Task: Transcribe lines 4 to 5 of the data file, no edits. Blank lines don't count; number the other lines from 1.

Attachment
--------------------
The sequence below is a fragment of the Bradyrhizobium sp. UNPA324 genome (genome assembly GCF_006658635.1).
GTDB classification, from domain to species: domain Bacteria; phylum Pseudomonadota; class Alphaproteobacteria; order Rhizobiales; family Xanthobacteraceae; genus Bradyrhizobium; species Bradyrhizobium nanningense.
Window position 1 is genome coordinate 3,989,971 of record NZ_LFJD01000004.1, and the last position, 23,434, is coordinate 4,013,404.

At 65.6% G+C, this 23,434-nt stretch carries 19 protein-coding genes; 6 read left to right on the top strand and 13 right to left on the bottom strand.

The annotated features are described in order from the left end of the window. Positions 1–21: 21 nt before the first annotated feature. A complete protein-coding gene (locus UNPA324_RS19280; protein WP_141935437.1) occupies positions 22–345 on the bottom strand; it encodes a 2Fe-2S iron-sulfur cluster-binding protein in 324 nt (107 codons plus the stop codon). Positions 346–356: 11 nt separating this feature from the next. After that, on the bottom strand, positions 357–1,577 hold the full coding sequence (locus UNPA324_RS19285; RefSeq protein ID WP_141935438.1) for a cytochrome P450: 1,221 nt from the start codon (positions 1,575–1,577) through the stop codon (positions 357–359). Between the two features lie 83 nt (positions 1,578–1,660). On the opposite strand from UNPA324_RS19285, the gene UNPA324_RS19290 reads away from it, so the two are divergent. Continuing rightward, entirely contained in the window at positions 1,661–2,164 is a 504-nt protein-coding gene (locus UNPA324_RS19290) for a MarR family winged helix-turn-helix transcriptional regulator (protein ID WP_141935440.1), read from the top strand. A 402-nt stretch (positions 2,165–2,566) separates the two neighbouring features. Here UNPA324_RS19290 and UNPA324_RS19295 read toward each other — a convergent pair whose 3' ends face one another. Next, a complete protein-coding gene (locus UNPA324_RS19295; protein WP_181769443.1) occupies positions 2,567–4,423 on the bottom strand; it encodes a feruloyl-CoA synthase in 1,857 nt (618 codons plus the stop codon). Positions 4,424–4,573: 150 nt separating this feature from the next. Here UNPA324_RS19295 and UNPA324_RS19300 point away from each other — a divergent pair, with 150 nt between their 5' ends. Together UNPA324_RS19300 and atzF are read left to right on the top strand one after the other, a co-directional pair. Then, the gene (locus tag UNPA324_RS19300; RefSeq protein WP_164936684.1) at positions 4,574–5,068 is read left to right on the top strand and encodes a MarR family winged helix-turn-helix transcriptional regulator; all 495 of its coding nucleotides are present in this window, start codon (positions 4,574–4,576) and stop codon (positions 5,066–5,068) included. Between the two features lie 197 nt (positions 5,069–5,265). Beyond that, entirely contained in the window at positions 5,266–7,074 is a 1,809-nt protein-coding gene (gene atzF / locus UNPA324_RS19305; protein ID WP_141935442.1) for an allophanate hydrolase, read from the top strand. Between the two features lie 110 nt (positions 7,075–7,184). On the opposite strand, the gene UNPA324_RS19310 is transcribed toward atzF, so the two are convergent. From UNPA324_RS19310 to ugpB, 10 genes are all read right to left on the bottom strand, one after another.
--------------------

At 65.6% G+C, this 23,434-nt stretch carries 19 protein-coding genes; 6 read left to right on the top strand and 13 right to left on the bottom strand.

The annotated features are described in order from the left end of the window. Positions 1–21: 21 nt before the first annotated feature. A complete protein-coding gene (locus UNPA324_RS19280; protein WP_141935437.1) occupies positions 22–345 on the bottom strand; it encodes a 2Fe-2S iron-sulfur cluster-binding protein in 324 nt (107 codons plus the stop codon). Positions 346–356: 11 nt separating this feature from the next. After that, on the bottom strand, positions 357–1,577 hold the full coding sequence (locus UNPA324_RS19285; RefSeq protein ID WP_141935438.1) for a cytochrome P450: 1,221 nt from the start codon (positions 1,575–1,577) through the stop codon (positions 357–359). Between the two features lie 83 nt (positions 1,578–1,660). On the opposite strand from UNPA324_RS19285, the gene UNPA324_RS19290 reads away from it, so the two are divergent. Continuing rightward, entirely contained in the window at positions 1,661–2,164 is a 504-nt protein-coding gene (locus UNPA324_RS19290) for a MarR family winged helix-turn-helix transcriptional regulator (protein ID WP_141935440.1), read from the top strand. A 402-nt stretch (positions 2,165–2,566) separates the two neighbouring features. Here UNPA324_RS19290 and UNPA324_RS19295 read toward each other — a convergent pair whose 3' ends face one another. Next, a complete protein-coding gene (locus UNPA324_RS19295; protein WP_181769443.1) occupies positions 2,567–4,423 on the bottom strand; it encodes a feruloyl-CoA synthase in 1,857 nt (618 codons plus the stop codon). Positions 4,424–4,573: 150 nt separating this feature from the next. Here UNPA324_RS19295 and UNPA324_RS19300 point away from each other — a divergent pair, with 150 nt between their 5' ends. Together UNPA324_RS19300 and atzF are read left to right on the top strand one after the other, a co-directional pair. Then, the gene (locus tag UNPA324_RS19300; RefSeq protein WP_164936684.1) at positions 4,574–5,068 is read left to right on the top strand and encodes a MarR family winged helix-turn-helix transcriptional regulator; all 495 of its coding nucleotides are present in this window, start codon (positions 4,574–4,576) and stop codon (positions 5,066–5,068) included. Between the two features lie 197 nt (positions 5,069–5,265). Beyond that, entirely contained in the window at positions 5,266–7,074 is a 1,809-nt protein-coding gene (gene atzF / locus UNPA324_RS19305; protein ID WP_141935442.1) for an allophanate hydrolase, read from the top strand. Between the two features lie 110 nt (positions 7,075–7,184). On the opposite strand, the gene UNPA324_RS19310 is transcribed toward atzF, so the two are convergent. From UNPA324_RS19310 to ugpB, 10 genes are all read right to left on the bottom strand, one after another.